Here is the opportunity -- over the next quarter century, 2,000,000,000 people will join the world's middle class. They will look to America for lifestyle standards which according to this article are changing. Groovy.

    Right now, the USA constitutes 4% of the world's population and accounts for 26% of annual energy consumption. Doesn't take calculus to realize the model doesn't scale.

    The recipe for accomplishing A,B, C, and D (and a few more) is as follows:

    1) Democratize access to NRG (eN-eR-Gy). 2) Develop an "NRG - Sip it, Don't Guzzle it" alternative for every device used in modern life ...

    More details ... thenrgblog.com & hey grandpa.com

  • Fariba Mitchell

    I don't think the qualities that you describe are limited to the millennials. I am a Generation-Xer and I love and have always pursued the same things that you describe. Nothing happens in a vacuum.

  • Linda Williams

    This flag actually exists. It hangs in the Penn Wells Hotel, Wellsboro PA and was designed and built by a local man who then worked at Corning Glass in Wellsboro.

  • I love this article that tells me how special I am. I am nothing like any generation before me. No 20 year old has ever been described as idealistic before the millennial generation. Please write more articles like this.

  • "No 20 year old generation has ever been described as idealistic before" Really? Do you know any history? How about the peace and love, anti-war generation of the 60s? ( As it happens when I was 20 something)

    Does your youth prevent you from considering the possibility that EVERY group of 20 somethings think they are unique, only to find out as they mature that this is less true than they imagine?

  • Stacey Brooks

    Pretty sure you can find some sarcasm in the above if you look for it. (And my guess would be that it wasn't written by a millenial.)

  • I love this article that tells me how special I am. I am nothing like any generation before me. No 20 year old has ever been described as idealistic before the millennial generation. Please write more articles like this.

  • Stacey Brooks

    Fanned. Sarcasm is the best antidote to this cloying brand of specialness. The idealism I see seems to be reserved for coffee snobbery or "totally AMAAAZING" artisanal inanities. Haven't seen a lot of marching on Washington. Who's my senator again?

  • Chuck Hamilton

    I love the comments everyone. My company is in the midst of buying a new HRMS system, and wow is there a generation gap . Where the Gen X guys had to look through the trade journals and newspapers for technology jobs and have resumes and cover letters on bonded pastel paper (with matching envelopes) snail mailed to HR departments, this younger generation wants to create a social media page of themselves, and expect the companies to have HR systems which will scrape their LinkedIn, facebook, Twitter accounts and profiles for valid keywords and job criteria to meet their job hiring needs. It's a whole different mindset out there. I thought Dad and I had a generation gap as he was telling me about the 1950s workplace.... I have to text my daughter to start a conversation! :)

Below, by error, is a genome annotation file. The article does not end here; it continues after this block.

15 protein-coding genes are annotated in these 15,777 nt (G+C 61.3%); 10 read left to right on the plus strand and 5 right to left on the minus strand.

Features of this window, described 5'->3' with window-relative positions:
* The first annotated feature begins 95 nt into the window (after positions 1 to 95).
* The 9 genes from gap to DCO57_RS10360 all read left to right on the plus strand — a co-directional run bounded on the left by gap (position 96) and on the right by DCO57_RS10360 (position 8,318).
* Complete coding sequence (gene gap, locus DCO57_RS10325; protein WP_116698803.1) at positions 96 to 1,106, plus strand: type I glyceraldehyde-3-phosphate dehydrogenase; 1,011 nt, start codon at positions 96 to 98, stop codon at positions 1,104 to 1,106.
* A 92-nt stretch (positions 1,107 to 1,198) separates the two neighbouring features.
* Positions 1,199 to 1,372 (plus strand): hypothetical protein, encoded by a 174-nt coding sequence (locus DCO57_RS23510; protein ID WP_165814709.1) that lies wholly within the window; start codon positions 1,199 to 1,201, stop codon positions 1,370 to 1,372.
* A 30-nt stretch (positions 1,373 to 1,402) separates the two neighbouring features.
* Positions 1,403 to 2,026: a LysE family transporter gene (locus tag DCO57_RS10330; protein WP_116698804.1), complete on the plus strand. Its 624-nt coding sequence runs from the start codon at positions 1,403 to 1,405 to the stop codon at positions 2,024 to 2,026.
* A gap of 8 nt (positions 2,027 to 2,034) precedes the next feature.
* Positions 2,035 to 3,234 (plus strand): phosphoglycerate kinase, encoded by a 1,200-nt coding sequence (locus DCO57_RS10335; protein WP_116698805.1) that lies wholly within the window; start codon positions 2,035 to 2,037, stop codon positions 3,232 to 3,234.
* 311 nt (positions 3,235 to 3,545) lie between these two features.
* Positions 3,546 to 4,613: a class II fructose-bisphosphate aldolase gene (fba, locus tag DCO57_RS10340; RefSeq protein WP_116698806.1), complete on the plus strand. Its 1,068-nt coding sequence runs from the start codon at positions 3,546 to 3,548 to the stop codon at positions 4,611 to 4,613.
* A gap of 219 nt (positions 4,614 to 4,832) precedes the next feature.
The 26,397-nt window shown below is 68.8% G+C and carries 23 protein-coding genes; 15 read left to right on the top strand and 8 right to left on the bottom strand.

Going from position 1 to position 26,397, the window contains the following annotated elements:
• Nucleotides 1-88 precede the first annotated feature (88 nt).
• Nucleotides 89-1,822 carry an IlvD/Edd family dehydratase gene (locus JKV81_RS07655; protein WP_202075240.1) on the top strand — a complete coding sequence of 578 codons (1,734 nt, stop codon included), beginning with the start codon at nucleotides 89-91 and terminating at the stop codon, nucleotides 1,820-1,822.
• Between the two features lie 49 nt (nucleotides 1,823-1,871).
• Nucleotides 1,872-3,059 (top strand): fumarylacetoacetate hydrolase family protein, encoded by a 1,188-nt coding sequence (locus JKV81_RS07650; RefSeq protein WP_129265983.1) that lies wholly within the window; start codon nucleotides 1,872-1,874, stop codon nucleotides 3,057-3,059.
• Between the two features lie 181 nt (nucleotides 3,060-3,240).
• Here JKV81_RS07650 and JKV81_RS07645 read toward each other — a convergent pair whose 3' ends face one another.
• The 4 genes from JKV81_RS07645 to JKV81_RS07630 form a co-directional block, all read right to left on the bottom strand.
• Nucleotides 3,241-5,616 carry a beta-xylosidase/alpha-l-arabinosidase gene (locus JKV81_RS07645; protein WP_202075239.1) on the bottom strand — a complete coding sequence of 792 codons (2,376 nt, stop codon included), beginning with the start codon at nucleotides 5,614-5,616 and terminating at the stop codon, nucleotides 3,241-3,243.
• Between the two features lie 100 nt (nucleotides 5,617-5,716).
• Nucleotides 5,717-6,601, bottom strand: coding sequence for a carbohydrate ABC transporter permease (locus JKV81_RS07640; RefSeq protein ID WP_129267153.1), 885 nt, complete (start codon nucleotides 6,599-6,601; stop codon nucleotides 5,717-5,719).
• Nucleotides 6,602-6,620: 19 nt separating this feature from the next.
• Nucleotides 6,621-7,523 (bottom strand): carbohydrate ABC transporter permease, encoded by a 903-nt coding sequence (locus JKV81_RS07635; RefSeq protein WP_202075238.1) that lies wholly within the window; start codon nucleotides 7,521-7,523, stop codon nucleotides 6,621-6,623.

• We are told by the people and recruiters who run these HR systems that these social media pages are required. I can't fathom LinkedIn having even a tenth of their current userbase if it wasn't said to be a necessity (as the Internet so perfectly put it in .jpg form, "LinkedIn, Connect with People for No Reason At All"), and most who use social media for personal reasons have to neuter them so as not to offend any prying HR eyes.

    Not sure what the point of your post is besides a rumination of "the good ol' days".

  • Scott S. Manhart

    You need to preface every comment bout what millennial's don't want with"YET". Contrary to the assertions in the firs paragraph, you are not the first to desire something different at your current age range. As soon as the occupy-wallstreeters realize they can be running the companies (which is just around the corner) we will see another great yuppie movement that will make the 80's look the amateur hour. Some companies are already on board with this as luxury goods are being repackaged and advertised the 30's crowd.